Regulation - May 21, 2010

On the Suitability of the Calibration of Private Equity Risk in the Solvency II Standard Formula

The drawing-up of the Solvency II prudential rules has become a major concern for the private equity industry. The capital requirements for private equity risk could turn out to be, from 2012, sufficiently binding to lead many European insurers to reduce appreciably their asset allocation to non-listed stocks. As an example, in the French market, in 2007, the total investments in private equity represented €22bn in the balance sheet of insurance companies (FFSA 2008). Insurance companies finance 21% of the funds raised (AFIC); thus becoming the leading national investors in non-listed stocks.

The new European regulatory framework Solvency II constitutes a true break with current Solvency I practices since it evolves from an “off-the-rack” system built on minimalist rules to a “custom-made” system adapted to the specificities of each company. To achieve this, the scope of the risks has been expanded and their assessment refined (distribution, correlation, diversification, extreme risks, etc.).

After the European Parliament vote of 22 April 2009 and the adoption of European Directive Solvency II (level 1) by ECOFIN, the European Commission is expected to adopt in November 2011 the so-called level-two implementing measures, which are currently being drawn up. These measures will be first tested from August to October 2010 through the impact study QIS 5. The Directive is now expected to come into force by November 2012.

The calibration of the Solvency II models, which are meant to determine the capital requirements of those in the insurance industry, affects asset management, liability management, asset/liability management, hedging management, the products offered to policyholders (guarantees and options), shareholders’ equity, and equity equivalents (junior debt), governance (capital add-ons), and so on. Indirectly, these new prudential rules will also have effects on the financing of the economy – due to their pressure on investments in listed and non-listed stocks – of health, of retirement, of real estate, and also on policyholders and, through liability, on many sectors of activity (construction, medicine), as well as on private equity.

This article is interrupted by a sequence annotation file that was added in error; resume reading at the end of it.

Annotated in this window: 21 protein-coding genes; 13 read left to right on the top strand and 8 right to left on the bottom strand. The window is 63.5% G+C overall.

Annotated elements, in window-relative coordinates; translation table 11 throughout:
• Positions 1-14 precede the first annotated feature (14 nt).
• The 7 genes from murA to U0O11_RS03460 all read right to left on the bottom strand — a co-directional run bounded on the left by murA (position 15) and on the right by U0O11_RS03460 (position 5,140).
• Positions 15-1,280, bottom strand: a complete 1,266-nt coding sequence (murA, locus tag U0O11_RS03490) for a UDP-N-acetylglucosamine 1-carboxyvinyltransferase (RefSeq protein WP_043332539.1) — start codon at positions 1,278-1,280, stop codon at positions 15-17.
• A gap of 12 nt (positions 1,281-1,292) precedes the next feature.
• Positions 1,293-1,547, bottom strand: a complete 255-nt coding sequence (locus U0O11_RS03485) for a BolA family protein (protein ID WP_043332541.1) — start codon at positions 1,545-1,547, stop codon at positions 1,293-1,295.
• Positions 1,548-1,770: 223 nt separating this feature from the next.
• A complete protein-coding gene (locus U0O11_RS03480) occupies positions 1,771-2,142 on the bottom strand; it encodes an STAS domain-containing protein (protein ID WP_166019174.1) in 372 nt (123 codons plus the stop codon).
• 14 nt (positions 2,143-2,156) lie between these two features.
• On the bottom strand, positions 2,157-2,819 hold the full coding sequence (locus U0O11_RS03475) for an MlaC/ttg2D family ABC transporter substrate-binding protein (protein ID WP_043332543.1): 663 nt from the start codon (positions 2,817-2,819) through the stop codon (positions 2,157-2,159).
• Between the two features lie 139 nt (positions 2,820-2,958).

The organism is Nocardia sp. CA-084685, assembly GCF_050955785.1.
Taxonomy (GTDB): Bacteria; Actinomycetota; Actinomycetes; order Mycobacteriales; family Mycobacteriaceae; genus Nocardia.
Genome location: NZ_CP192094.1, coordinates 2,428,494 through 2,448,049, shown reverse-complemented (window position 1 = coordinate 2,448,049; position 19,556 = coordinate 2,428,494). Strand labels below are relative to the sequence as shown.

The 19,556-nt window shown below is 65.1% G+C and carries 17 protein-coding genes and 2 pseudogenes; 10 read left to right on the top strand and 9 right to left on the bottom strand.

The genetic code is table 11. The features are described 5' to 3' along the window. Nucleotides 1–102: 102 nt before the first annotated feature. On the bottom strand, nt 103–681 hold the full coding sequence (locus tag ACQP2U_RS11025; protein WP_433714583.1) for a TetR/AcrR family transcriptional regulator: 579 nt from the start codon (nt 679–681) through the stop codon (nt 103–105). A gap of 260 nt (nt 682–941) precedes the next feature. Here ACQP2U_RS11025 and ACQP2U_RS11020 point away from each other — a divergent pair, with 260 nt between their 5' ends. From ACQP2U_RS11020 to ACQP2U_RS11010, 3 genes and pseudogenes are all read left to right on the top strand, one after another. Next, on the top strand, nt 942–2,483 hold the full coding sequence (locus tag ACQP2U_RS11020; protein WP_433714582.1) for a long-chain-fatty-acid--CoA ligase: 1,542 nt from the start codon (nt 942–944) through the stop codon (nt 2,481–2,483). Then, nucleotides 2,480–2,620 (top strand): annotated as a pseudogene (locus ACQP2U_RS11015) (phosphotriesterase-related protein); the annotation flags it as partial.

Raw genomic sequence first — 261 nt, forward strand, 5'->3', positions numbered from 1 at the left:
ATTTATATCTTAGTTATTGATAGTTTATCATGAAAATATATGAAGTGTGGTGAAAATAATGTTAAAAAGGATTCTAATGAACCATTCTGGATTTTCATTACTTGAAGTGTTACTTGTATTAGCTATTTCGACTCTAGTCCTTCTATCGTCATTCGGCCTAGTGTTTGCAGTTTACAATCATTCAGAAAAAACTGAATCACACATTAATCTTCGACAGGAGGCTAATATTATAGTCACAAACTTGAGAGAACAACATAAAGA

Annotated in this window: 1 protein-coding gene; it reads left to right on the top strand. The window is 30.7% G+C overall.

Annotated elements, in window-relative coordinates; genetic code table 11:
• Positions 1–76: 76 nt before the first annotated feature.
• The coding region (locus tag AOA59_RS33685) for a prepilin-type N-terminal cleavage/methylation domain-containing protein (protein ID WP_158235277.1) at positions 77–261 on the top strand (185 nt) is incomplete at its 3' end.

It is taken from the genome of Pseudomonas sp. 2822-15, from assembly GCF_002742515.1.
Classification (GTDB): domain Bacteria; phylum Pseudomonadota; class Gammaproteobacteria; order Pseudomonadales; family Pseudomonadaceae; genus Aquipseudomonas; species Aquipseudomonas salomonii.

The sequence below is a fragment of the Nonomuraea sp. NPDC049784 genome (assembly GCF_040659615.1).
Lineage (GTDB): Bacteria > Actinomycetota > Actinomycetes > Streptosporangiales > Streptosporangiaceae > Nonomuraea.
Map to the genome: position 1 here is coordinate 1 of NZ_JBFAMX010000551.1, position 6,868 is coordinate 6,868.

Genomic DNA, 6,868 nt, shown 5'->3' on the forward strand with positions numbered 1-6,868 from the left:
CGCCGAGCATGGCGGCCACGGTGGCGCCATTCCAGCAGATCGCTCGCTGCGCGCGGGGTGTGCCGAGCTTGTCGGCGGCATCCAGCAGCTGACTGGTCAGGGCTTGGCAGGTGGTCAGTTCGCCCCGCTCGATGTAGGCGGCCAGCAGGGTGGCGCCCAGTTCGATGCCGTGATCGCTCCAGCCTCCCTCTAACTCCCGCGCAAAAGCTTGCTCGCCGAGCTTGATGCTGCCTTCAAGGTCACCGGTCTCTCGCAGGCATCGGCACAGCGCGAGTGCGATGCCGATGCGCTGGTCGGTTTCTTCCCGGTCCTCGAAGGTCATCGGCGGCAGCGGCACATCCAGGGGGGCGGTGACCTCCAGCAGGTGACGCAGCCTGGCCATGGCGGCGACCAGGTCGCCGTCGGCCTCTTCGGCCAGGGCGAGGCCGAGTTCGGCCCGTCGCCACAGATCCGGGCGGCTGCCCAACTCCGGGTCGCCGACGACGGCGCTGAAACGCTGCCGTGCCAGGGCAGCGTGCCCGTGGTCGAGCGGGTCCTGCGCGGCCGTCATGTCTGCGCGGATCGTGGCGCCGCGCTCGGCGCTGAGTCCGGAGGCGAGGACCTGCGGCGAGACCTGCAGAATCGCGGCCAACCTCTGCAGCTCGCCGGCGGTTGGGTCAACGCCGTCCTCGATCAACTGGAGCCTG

This publication studies the calibration of private equity risk in the Solvency II standard formula by analysing the correlation of listed share performance, measured through an MSCI index (Europe or the United States, depending on the region we consider in our study) and private equity performance. The point, in other words, is to ascertain whether the coefficient of correlation of 0.75 taken by CEIOPS in QIS 4 (CEIOPS 2008), in consultation paper 69 (CEIOPS 2009a), and in the final advice of 29 January 2010 (CEIOPS 2010a) is or is not suitable.

To estimate the correlation of these two asset types, this publication proposes an alternative approach to the one proposed by the CEIOPS: the benchmark index LPX50 chosen by the CEIOPS is replaced by a benchmark that is more representative of insurance portfolios invested in private equity, incorporating the different classes and geographic regions of private equity. In fact, the LPX50, an index of listed private equity firms, by design, is distorted by the idiosyncratic risk of the firms that make up the index.

To do this, as there is no private equity benchmark and it is impossible to determine the annual return on private equity to compare it with an index of listed shares and thus to determine the performance of a fund, we have turned to academic work done on this subject and studied the practices of private equity managers. We will likewise determine the aggregated and annualised internal rates of return for different vintage years of the private equity funds. This index and the equivalent investment in an MSCI index (representative of the investment zone under consideration) associated with the same portfolio structure (different vintage years, cash flows) as that taken in the private equity benchmark are compared. The correlation of the two benchmarks is then measured.

The first part of the publication is devoted to analysing the regulators’ choice of the private equity measure (Value at Risk ) since it generated the use of controversial correlation matrices which are at the heart of our debate. The second part shows the drawbacks of choosing the LPX50 index as a reference for private equity and proposes another solution, which is more representative of the non-listed stock investments of European insurers. The correlation of the listed stocks’ performance and that of non-listed stocks is then determined based on this new solution.

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